As a rental property owner, you have the legal right to access your property for maintenance, repairs, inspections, or showings to prospective tenants or buyers, so long as you follow the applicable laws and lease agreements. Give your tenants advance notice, respect their privacy, and be clear about your plans before entering the property. You can maintain a smooth relationship with your tenants and carry out your obligations as a landlord by adhering to these guidelines.
Even if you own the property, you may still be subject to trespassing charges, so keep that in mind in certain instances. Examples of these situations include:
- Lease Agreement Violations: You could be subject to trespassing charges if your lease agreement with the tenant contains terms for access to the property and you break those terms. The tenant might view it as a breach of contract, for instance, if you enter the property without proper notice or a legitimate reason specified in the lease.
- Tenant’s Rights Violations: A tenant’s right to quiet enjoyment of their rental property includes their right to privacy and sole use of the space during the term of the lease. Legal issues, including trespassing charges, could arise if you enter the property without notice, significantly interfere with the tenant’s quiet enjoyment, or harass the tenant.
- Lockouts and Unlawful Eviction: Trespassing charges may result from making an attempt to physically evict a tenant without adhering to the proper legal eviction procedures. Without a court order, it is typically illegal to lock out a tenant from their rental unit.
- Criminal Intent: You could be charged with trespassing, just like any other unauthorized person, if you enter the property with the intent to steal, cause damage, or engage in any illegal activity.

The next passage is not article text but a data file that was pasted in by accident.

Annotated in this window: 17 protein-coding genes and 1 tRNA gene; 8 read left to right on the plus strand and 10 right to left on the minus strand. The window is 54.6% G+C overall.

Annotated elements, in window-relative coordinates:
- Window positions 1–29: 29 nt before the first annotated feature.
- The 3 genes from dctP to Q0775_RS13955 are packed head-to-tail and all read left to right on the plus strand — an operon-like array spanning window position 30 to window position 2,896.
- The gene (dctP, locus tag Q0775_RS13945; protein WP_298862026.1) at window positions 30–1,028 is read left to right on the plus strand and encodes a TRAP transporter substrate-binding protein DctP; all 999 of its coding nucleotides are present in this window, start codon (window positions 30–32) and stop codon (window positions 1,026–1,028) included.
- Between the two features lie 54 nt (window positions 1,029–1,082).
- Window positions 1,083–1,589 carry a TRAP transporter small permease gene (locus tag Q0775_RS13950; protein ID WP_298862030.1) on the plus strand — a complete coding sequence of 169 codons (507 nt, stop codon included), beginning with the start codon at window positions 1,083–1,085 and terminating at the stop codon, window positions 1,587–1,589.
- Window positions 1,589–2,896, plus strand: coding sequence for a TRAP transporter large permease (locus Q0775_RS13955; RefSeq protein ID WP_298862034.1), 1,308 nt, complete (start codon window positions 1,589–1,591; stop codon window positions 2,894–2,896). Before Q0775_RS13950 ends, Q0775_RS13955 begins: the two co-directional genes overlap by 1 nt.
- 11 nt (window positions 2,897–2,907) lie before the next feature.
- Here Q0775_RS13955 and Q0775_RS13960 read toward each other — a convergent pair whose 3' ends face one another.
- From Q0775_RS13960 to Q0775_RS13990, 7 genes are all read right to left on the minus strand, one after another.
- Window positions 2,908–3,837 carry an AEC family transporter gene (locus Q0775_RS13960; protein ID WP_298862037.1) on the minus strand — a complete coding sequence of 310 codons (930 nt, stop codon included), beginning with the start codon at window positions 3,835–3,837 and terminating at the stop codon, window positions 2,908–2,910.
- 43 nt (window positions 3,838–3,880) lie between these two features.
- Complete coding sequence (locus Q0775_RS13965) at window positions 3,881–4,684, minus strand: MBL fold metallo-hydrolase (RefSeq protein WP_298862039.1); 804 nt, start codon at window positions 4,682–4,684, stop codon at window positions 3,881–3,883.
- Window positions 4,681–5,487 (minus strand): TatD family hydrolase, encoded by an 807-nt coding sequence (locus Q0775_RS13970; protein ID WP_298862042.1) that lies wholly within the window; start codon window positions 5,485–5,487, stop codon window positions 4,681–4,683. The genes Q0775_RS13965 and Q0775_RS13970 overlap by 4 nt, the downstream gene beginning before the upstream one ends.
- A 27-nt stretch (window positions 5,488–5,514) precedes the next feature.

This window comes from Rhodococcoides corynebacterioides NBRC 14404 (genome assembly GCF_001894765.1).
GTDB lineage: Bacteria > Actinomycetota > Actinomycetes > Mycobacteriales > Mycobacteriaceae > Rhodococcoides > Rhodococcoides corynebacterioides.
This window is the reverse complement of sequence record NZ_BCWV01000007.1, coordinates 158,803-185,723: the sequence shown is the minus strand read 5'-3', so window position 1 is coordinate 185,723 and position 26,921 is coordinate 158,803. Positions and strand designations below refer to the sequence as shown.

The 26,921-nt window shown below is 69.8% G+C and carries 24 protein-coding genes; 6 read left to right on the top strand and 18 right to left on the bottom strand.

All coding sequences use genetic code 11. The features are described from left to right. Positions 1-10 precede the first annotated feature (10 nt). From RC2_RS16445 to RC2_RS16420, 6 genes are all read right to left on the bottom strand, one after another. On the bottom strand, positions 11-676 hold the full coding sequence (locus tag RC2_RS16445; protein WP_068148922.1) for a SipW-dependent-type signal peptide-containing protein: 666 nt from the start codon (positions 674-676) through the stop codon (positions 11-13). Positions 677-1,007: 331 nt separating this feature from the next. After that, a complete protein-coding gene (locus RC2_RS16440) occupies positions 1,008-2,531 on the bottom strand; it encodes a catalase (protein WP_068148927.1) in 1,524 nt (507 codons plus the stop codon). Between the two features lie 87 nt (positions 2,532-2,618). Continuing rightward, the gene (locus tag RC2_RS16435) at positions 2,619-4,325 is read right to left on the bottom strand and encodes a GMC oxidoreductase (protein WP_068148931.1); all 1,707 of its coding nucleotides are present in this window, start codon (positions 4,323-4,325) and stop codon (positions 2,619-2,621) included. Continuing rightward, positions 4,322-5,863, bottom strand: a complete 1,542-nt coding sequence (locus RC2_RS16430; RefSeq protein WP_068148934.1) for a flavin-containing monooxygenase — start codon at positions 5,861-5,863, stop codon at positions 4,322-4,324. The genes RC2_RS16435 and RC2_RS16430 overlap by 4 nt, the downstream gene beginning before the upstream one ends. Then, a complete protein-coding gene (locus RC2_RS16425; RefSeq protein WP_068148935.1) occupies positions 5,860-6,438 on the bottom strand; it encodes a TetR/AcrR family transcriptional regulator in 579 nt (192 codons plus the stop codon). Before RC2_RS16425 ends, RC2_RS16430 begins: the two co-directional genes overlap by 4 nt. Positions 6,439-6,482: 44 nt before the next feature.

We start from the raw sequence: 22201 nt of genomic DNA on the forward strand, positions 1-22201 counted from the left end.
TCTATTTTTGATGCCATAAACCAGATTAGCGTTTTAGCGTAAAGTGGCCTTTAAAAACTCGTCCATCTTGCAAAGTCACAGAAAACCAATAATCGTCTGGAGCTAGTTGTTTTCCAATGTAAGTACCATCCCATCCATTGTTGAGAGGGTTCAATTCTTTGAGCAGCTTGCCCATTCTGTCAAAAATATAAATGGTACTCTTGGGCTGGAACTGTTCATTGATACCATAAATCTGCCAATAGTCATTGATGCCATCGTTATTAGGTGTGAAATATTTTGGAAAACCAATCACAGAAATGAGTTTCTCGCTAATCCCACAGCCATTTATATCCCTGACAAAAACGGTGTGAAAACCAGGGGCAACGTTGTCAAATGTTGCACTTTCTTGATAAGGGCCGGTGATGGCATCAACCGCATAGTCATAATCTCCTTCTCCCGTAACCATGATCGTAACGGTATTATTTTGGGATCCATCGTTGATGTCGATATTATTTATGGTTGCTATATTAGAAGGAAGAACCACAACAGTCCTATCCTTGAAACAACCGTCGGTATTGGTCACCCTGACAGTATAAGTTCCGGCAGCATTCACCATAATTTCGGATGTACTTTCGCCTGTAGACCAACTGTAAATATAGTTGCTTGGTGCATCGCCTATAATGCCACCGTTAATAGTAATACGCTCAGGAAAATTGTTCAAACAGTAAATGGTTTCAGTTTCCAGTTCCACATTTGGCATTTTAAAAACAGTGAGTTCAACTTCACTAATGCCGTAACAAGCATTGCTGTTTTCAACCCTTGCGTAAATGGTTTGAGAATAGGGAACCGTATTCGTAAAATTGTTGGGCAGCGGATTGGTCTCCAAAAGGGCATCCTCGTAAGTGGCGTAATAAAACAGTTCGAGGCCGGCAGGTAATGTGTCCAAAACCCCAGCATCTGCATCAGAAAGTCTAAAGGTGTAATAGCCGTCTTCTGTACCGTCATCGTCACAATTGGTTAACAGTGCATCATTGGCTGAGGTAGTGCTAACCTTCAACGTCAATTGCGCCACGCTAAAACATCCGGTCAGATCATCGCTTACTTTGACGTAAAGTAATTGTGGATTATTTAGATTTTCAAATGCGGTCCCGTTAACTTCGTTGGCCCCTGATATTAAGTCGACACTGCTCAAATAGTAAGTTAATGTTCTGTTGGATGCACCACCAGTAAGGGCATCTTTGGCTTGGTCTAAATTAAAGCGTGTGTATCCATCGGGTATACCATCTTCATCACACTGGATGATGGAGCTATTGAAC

- Local Laws and Regulations: Each jurisdiction has its own rules governing landlord-tenant relationships and property access. Failure to comply with local regulations may result in trespassing charges. Local regulations may impose specific requirements on landlords.
Avoid Potential Trespassing Charges
Respecting your tenant’s rights, adhering to the terms of your lease agreement, and becoming familiar with the local laws and regulations governing landlord-tenant relationships are all essential. To prevent disputes and legal issues, it is also essential to provide proper notice to tenants before entering the property for legitimate purposes, such as maintenance or inspections.
Ultimately, you should respect your renter’s possessory rights. Despite being your home, it is their home. You are not permitted to enter the property without notice or good reason from the property owners. A proper notification of future entry must be submitted. Depending on your state, illegal entry may result in fines of several hundred dollars or even jail time.
It is advised to seek legal counsel from a real estate and landlord-tenant law specialist if you have questions or concerns about your rights and responsibilities as a landlord.
In addition to keeping you informed about all aspects of your rental property, Real Property Management One Source follows proper notice and communication procedures with our tenants for routine maintenance, repairs, and property evaluations. Everything is quick and effective, and property law is fully observed. Contact us or give us a call at 214-721-0727 to learn more about how we can improve your quality of life in Prosper or the neighborhood.
We are pledged to the letter and spirit of U.S. policy for the achievement of equal housing opportunity throughout the Nation. See Equal Housing Opportunity Statement for more information.